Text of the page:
By Elizabeth Tenety
Wondering why “May 21, 2011” is a top Google search term today?
May 21, 2011 is the day that Christian radio broadcaster Harold Camping has calculated to be the biblically-determined date of the rapture. Forget about Armageddon in 2012, according to Mr. Camping, we’re not going to make it past 2011.
The sudden surge in Google searches for the term is likely related to news that an unemployed woman in Colorado has paid $1,200 for a series of ads to be placed at bus stops warning of the impending end of the world. The “Save the Date! Return of Christ: May 21, 2011,” ad also has a link to wecanknow.com, Family Radio’s End Times Web site.
The number 5, . . . equals “atonement.” Ten is “completeness.” Seventeen means “heaven.” Camping patiently explained how he reached his conclusion for May 21, 2011.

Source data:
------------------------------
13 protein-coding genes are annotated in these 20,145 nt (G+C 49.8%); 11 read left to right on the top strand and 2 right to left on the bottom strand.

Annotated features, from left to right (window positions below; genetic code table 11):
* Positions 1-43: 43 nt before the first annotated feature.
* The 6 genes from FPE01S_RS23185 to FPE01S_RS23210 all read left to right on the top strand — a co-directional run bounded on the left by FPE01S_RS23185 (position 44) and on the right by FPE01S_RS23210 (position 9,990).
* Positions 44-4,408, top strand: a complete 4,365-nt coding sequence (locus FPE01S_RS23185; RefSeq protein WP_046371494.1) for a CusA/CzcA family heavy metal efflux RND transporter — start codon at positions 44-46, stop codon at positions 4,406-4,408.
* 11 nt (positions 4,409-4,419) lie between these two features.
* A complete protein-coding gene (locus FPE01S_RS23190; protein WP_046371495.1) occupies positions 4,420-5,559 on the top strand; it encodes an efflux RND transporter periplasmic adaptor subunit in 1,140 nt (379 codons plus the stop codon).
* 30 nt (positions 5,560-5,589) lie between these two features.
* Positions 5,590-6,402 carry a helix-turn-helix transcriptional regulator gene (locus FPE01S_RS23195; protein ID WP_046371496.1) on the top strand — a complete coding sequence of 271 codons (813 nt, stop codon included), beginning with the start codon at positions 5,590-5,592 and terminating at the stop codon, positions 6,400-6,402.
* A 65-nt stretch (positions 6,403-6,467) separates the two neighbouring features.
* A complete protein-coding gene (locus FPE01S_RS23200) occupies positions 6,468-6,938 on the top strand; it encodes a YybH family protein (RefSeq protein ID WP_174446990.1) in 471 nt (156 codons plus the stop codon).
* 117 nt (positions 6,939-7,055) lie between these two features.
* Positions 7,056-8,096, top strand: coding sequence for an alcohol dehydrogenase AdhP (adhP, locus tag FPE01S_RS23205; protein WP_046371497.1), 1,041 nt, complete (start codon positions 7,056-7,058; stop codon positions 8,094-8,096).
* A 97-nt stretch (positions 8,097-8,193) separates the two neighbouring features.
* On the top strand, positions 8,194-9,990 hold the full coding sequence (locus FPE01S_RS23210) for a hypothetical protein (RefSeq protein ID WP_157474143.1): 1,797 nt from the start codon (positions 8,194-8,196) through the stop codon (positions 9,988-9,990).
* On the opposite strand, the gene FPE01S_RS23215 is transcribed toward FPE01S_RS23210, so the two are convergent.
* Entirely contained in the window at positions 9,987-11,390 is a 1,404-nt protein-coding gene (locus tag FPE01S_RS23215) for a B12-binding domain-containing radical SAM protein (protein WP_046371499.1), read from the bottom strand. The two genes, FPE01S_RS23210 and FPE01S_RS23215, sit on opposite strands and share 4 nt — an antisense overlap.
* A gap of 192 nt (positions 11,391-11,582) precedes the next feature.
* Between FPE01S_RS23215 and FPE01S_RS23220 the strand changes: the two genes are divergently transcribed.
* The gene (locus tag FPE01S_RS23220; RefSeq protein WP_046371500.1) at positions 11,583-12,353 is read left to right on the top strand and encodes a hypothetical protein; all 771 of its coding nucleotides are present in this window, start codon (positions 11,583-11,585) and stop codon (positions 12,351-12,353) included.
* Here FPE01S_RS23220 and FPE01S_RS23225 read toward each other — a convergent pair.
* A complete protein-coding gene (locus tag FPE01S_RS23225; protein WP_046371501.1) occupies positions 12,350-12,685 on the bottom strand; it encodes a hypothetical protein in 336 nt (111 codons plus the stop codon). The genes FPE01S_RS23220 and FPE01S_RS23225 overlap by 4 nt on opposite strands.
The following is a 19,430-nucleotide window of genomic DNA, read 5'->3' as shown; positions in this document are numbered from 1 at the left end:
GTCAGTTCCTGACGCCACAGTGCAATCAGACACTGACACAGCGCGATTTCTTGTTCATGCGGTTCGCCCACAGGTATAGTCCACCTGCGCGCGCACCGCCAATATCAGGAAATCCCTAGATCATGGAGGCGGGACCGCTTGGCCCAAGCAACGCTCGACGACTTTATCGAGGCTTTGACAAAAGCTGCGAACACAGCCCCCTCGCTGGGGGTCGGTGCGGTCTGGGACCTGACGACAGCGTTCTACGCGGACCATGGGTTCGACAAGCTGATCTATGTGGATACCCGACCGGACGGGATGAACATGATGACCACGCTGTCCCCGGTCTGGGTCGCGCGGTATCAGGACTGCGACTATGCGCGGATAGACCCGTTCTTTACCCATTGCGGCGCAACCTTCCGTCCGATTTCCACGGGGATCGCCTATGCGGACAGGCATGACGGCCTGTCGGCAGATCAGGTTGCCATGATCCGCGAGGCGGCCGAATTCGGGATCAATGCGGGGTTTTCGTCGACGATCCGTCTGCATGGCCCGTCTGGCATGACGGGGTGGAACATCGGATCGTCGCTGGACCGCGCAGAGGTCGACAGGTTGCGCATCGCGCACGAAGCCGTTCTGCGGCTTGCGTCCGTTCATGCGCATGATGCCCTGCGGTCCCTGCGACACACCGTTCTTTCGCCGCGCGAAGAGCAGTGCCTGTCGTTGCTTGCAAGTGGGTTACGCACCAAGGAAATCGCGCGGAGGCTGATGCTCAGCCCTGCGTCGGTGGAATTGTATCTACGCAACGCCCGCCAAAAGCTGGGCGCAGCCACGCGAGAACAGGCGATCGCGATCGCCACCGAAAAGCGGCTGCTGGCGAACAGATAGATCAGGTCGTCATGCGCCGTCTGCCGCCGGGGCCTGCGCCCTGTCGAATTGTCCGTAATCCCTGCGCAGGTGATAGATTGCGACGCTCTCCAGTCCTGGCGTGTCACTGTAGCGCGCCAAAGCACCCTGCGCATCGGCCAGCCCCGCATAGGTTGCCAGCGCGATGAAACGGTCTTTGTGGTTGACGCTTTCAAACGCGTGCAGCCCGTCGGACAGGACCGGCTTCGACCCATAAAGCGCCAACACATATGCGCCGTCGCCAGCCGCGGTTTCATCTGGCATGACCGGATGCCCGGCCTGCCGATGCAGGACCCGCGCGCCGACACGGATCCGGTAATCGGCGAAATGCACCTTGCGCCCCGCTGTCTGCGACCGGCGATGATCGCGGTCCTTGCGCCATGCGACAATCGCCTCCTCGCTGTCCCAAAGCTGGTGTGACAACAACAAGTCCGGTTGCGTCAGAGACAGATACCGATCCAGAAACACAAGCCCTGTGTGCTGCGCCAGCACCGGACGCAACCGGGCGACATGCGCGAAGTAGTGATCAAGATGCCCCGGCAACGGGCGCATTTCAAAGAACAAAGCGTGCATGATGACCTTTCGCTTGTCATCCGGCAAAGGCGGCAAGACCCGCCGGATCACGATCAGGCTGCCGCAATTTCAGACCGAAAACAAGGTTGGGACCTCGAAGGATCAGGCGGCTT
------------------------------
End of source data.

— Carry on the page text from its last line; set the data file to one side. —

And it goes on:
“Christ hung on the cross April 1, 33 A.D.,” he began. “Now go to April 1 of 2011 A.D., and that’s 1,978 years.”
Camping then multiplied 1,978 by 365.2422 days – the number of days in each solar year, not to be confused with a calendar year.
Next, Camping noted that April 1 to May 21 encompasses 51 days. Add 51 to the sum of previous multiplication total, and it equals 722,500.
Camping realized that (5 x 10 x 17) x (5 x 10 x 17) = 722,500.
Or put into words: (Atonement x Completeness x Heaven), squared.
“Five times 10 times 17 is telling you a story,” Camping said. “It’s the story from the time Christ made payment for your sins until you’re completely saved.
“I tell ya, I just about fell off my chair when I realized that,” Camping said.
What do you make of religious determinations of end times? Do 2012 predictions worry you? Does Camping’s case compel you? Or are you more worried about crunching the numbers on our national debt than divining the date of the end of the world?